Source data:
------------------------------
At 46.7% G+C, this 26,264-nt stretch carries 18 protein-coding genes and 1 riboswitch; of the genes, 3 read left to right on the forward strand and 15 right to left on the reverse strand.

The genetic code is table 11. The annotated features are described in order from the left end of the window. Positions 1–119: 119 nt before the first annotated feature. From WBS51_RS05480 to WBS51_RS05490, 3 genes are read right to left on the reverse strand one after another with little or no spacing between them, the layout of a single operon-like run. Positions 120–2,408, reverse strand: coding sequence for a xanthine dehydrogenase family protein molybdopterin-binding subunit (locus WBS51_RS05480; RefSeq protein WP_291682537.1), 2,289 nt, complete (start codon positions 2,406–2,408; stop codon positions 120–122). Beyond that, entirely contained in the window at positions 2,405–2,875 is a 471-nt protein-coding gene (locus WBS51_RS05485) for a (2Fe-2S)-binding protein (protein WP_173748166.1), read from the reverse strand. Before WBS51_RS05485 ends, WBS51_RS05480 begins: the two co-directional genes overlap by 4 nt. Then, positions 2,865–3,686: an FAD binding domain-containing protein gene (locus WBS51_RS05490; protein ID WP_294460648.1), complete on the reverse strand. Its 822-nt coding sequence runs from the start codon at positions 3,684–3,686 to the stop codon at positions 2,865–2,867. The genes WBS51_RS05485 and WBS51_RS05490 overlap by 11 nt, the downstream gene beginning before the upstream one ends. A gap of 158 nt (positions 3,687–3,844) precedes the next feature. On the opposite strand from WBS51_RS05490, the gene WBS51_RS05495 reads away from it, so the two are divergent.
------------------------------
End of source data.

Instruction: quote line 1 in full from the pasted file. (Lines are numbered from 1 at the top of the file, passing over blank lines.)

At 46.7% G+C, this 26,264-nt stretch carries 18 protein-coding genes and 1 riboswitch; of the genes, 3 read left to right on the forward strand and 15 right to left on the reverse strand.